The less you know about what goes into a roof repair or total replacement, the more your head starts spinning when bids from different contractors start coming in. 😉
One company is only going to charge you $3,000 for materials, but they include about three weeks worth of labor. Another business gives you a bid for $10,000 and they can be done in just two days!?
A third company comes in telling you that the whole roof, sheathing, fascia, etc. needs replacing and it’s a $20,000 job! And so on and so forth.
Therein lies the importance of two responsibilities from the homeowner:
- researching a company’s background before asking for a bid
- getting several bids from pros, perhaps companies from different areas
That being said, what good is getting five different bids if they’re all in cahoots to railroad you? This is why it’s important to know what goes into a roof repair or replacement, what the average costs for each are, and what you should legitimately expect to pay for a quality job. So let’s get into it:
Condition of the Old Roof
About 80% of homes in the U.S are covered in asphalt shingles1. Asphalt roofs have the distinction of not only being the most prevalent, but also the material with the shortest lifespan, so it constitutes a majority of the roofing jobs for contractors in your area. People choose to either replace their current asphalt roof with new shingles or replace them with a metal roof, cedar shakes, tile, etc.
For most homeowners, a new roof is not a pet project like turning a basement into a man cave, it’s a mandatory job, because with a leaky roof, the kitchen is slowly converting into an aquarium. 😉
Some asphalt roofs have supposed lifespans of up to 20-30 years, but the truth is they start showing wear in about 10+.
If the granules have degraded and the shingles are starting to curl, it’s best for a new roof replacement. If only a few shingles have blown off because of a wind storm, they can be replaced in minutes.
If a new roof is needed, you must decide what to do with the old roof. The obvious choice would be to tear it off and start anew, but that adds a lot of labor to the job.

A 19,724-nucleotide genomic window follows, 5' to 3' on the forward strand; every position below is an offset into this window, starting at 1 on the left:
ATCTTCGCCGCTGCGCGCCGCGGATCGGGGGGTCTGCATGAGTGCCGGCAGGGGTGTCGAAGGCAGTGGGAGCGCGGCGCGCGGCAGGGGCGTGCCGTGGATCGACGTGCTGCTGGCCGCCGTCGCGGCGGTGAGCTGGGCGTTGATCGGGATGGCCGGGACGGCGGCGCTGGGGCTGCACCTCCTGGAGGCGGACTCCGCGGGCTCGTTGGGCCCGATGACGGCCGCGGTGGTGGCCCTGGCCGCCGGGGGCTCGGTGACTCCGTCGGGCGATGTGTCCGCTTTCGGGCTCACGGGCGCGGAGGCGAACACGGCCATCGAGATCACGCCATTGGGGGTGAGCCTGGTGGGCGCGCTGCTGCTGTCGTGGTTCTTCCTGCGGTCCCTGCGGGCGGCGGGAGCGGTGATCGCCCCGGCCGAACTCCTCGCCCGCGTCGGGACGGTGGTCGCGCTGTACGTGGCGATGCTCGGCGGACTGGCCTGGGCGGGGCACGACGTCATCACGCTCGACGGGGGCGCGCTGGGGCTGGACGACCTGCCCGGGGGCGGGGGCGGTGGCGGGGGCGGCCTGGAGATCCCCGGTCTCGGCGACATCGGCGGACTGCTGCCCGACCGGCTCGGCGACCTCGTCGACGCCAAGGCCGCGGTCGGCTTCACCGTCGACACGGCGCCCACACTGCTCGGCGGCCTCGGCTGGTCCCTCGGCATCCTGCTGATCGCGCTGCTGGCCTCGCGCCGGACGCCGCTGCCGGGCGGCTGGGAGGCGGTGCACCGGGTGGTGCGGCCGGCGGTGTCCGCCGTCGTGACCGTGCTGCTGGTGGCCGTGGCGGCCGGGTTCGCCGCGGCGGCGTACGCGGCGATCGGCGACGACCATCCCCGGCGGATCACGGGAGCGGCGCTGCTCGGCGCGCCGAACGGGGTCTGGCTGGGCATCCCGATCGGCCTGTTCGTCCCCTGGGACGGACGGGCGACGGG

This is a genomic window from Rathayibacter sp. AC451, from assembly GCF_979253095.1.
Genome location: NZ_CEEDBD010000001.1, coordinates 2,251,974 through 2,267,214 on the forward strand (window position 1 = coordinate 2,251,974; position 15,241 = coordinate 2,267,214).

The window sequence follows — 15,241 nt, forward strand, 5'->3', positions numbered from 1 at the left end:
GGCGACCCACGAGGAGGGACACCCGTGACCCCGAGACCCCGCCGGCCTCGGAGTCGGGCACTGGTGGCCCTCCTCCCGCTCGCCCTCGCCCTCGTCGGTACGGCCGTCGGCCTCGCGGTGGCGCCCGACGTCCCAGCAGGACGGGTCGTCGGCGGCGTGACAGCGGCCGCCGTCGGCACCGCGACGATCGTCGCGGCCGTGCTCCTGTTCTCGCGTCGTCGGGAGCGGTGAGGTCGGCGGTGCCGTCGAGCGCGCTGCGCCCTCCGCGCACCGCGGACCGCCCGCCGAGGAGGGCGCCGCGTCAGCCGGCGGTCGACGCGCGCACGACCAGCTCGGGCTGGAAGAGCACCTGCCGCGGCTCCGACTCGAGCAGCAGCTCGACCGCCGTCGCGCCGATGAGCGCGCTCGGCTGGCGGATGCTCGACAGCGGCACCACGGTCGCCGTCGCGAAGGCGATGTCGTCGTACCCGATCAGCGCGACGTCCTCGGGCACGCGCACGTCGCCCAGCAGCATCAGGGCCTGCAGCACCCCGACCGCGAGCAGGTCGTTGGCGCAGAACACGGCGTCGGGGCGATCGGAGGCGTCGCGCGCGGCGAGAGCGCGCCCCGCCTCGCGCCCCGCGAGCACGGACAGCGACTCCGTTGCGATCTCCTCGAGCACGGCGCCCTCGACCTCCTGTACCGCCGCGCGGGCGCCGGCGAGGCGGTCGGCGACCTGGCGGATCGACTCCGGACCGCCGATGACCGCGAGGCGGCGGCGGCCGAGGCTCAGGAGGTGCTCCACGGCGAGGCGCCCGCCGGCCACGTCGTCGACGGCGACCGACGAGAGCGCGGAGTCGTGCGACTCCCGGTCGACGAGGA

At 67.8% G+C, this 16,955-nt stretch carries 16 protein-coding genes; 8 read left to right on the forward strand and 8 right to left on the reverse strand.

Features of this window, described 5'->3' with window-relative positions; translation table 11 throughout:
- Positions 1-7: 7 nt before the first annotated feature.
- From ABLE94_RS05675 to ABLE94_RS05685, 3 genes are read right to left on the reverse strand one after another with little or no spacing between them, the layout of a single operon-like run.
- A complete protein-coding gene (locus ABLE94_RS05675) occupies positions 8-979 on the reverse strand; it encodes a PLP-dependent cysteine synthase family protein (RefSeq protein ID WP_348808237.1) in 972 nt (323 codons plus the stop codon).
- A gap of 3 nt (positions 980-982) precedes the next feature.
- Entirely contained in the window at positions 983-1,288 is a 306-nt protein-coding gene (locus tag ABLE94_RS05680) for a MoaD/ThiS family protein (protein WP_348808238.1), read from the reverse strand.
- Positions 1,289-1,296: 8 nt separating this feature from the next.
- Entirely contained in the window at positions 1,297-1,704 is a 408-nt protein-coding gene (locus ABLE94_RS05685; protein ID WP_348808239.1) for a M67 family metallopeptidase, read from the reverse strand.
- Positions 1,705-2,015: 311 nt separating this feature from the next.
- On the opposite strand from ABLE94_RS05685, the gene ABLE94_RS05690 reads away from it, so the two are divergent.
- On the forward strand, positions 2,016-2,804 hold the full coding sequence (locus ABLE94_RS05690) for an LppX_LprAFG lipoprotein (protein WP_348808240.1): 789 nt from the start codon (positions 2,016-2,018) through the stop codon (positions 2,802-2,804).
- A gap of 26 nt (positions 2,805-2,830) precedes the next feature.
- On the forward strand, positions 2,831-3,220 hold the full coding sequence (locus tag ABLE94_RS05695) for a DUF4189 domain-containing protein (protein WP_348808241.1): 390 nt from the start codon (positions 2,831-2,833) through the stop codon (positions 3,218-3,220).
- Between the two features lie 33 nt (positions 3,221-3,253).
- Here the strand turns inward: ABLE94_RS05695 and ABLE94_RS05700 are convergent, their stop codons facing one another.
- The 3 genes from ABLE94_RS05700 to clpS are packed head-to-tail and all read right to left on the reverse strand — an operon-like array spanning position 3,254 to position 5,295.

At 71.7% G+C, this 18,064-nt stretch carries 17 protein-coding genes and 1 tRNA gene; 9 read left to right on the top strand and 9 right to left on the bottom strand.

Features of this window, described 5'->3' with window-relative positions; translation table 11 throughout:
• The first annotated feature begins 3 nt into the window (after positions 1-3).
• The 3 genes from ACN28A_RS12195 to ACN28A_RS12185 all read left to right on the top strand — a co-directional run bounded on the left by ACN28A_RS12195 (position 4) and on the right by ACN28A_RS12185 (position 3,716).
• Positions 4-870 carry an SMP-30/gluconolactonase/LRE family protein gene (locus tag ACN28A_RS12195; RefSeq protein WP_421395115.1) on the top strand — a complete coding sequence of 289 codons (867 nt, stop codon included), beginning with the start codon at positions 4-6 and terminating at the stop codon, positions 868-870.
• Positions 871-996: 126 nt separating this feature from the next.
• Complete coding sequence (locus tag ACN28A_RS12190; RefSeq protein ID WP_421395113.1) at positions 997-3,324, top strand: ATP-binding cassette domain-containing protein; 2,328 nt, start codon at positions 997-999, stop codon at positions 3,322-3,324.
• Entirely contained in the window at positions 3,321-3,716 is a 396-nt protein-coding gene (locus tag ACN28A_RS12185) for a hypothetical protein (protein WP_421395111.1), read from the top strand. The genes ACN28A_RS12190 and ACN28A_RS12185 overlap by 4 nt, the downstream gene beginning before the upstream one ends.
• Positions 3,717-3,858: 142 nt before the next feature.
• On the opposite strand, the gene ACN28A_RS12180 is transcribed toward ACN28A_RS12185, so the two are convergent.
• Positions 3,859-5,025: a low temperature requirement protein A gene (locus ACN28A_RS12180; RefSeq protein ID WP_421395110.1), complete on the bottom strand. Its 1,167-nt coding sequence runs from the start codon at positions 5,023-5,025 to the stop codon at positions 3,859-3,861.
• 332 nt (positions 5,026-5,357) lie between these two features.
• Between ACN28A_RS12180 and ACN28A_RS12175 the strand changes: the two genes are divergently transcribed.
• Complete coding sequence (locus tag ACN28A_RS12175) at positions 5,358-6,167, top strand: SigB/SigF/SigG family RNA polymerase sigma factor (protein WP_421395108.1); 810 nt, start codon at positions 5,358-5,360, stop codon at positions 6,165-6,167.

Many homeowners are surprised that their roof tear-off can take 3-4 days when installing a new one is done in an afternoon. They’ve also never had a single old shingle crumble into about 19 pieces when you’re trying to carry it off, nor have they known the joy of pulling up 20,000 nails. 😉
It is possible to shingle over top of the old materials, but you may be putting lipstick on a pig, so to speak, just to save some money. This may be an especially poor course of action, if the plywood sheathing underneath is rotted and failing, thus leading to an early demise of your new roof.
Understanding Roofing Squares
Roofing measurements are hard to understand simply because they couldn’t think of a term besides square to define the dimensions. Most people understand a square to be a square foot, the standard measurement for home living area blocked out in 12” X 12” increments.
A roofing square however is a 10′ X 10′ block. Therefore your roof’s surface might be 2,200 square feet, but will only need 22 square of roofing materials.
Understanding roofing square is important because that’s how contractors charge for materials and labor, even for tearing off the old roof. Contractors might charge up to $200 per square to remove a few layers of old shingles, depending on whether there are 2-3 layers underneath that were roofed over, and if the roof pitch is very steep.
The number of roofing squares represents the first line item to get in your quote – how much per square to tear off?
More than Just Top Roofing Surface
No matter what type of roof you’re sourcing to have put on (asphalt, slate, clay, wood, metal), understand that the surface price is only a fraction of the total cost of materials. — This is because there are many layers and features underneath that help make the roof a properly-ventilated, waterproof, cohesive unit.
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